New Paltz Town Council members rolled up their sleeves and got to work on the budget last Thursday night. In the end, the process was about as smooth as driving on a state road during pothole season.
The tone was set during the public hearing on a law to override the state’s tax cap. In order to even try to pass a budget exceeding the cap requires a local law be passed first, and it’s not uncommon for local officials to pass that as something of an insurance policy. What made this one different is that it was clear that for the second year in a row, it was likely to be used.
Officials in towns around the county have warned, since the cap was made a law in 2011, that sooner or later it would necessitate cutting those services which residents derive a clear benefit from, because health care and retirement costs in particular increase far faster than the cap itself, which is indexed to a complex formula which rarely exactly equates to the two percent it’s named for. In a New York Times editorial at that time, writers declared that “local politicians have to make the tough decisions to raise revenue and wrestle down personnel costs, streamline services and rationalize costly state mandates,” and a cap would undercut that ability.
In New Paltz, lawmakers are looking at a 4.8% increase, and that’s making it harder to avoid cutting deeply into anything that isn’t mandatory. The tax cap is 1.018%.
Resident Lou Cariola said that two of the highest salaries in the town are paid to the community education coordinator, who works largely with individuals at risk for addiction, mental health and other complex issues, and director of the town’s youth program. In contrast, he pointed out that highway department budget is the “only thing we can see,” because “we have no other services.” Perhaps community education and youth expenses could be shared among other stakeholders, he suggested, such as the village and college.
Cariola found allies in Marty Irwin and Jeff Logan, both of whom voted against the law. Irwin felt so strongly that he even voted against a routine measure, determining that the law has no environmental impact.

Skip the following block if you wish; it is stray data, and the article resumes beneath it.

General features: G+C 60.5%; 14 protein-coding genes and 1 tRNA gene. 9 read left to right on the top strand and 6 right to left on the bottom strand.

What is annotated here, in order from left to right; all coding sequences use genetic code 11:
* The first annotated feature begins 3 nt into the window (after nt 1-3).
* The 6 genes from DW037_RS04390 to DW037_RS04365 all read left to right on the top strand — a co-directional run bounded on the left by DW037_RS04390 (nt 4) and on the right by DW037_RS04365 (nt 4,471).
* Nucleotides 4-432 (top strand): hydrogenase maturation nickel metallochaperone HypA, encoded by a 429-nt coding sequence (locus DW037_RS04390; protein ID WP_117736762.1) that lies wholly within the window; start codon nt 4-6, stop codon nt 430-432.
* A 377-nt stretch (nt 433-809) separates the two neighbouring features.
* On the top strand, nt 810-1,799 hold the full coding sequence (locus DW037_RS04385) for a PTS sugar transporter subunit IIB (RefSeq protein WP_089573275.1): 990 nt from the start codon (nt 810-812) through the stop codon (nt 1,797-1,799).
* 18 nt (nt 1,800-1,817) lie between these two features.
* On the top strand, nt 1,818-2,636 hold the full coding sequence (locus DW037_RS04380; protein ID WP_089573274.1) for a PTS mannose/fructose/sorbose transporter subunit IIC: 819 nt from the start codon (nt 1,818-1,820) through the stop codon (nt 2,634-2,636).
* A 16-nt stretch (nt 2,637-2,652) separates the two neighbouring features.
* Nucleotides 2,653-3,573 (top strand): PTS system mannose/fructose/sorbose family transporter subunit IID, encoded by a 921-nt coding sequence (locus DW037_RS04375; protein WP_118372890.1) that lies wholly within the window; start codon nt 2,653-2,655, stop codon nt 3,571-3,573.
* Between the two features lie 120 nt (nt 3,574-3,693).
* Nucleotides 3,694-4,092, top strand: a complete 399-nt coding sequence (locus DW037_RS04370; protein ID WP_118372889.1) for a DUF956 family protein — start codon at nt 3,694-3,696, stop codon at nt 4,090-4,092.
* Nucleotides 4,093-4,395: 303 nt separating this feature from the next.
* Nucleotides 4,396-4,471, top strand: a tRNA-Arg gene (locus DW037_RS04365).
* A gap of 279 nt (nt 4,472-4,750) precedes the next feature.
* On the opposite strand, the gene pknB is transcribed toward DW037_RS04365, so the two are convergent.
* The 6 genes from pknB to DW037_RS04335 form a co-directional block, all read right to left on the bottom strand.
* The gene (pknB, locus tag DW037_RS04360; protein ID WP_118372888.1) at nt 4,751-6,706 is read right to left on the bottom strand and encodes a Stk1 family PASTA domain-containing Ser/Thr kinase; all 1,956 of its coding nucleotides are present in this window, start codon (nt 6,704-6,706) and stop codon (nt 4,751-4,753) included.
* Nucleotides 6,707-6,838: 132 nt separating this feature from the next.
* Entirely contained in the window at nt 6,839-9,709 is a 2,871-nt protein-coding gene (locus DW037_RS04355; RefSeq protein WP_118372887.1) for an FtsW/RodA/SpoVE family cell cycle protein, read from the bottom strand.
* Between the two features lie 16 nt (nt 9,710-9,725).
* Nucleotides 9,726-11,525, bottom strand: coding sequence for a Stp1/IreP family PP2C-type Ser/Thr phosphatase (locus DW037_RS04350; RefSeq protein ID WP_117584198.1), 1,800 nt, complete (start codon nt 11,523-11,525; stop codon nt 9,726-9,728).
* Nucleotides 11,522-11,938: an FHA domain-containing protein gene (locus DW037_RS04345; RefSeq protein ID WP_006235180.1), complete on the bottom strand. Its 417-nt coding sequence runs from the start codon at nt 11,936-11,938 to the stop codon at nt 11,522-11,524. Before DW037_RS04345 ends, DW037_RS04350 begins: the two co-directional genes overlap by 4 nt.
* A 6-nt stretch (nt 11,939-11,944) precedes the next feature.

Supervisor Neil Bettez hung the increase on expenses like defending the lawsuit that’s blocking the creating of water district 5, declining revenues and a fund balance too small to provide much of a cushion. Department heads have “cut a lot of fat,” but not enough to offset other factors. He invited his colleagues to suggest additional cuts, saying that he’d be “pleasantly surprised” to get under the cap.
Logan offered several, starting with restoring fees to use the community center to the rates they were before being cut last year. He also suggested getting rid of the special prosecutor, who in Logan’s opinion represents an unnecessary expense. The next police contract should be negotiated to reduce the high costs of health care and retirement, he said, and more thoughtfully deploying highway employees could minimize overtime costs.
“What are you going to do when our infrastructure turns to crap?” asked highway superintendent Chris Marx.
Defunding the deputy highway superintendent position was also on his list. Looking at how the pool is funded, Logan characterized it as a “loss” since the cost to taxpayers is less than the cost to users. As with past budget discussions, Logan questioned if recreation director Chuck Bordino isn’t getting paid too much. Bordino took over senior activities when coordinator Kathy Puglisi died.
Irwin thought developing more business along South Putt Corners Road would help the town’s situation, although that area lacks infrastructure. He also believes spending on updating the comprehensive plan would in the long run save money.
Eventually, the conversation devolved into questions about which council members had put in sufficient time studying the budget to propose any cuts. Once three or more members started trading accusations simultaneously, Bettez moved to adjourn the meeting.
Before that the budget hearing was scheduled for November 2,7:35 p.m. at the community center.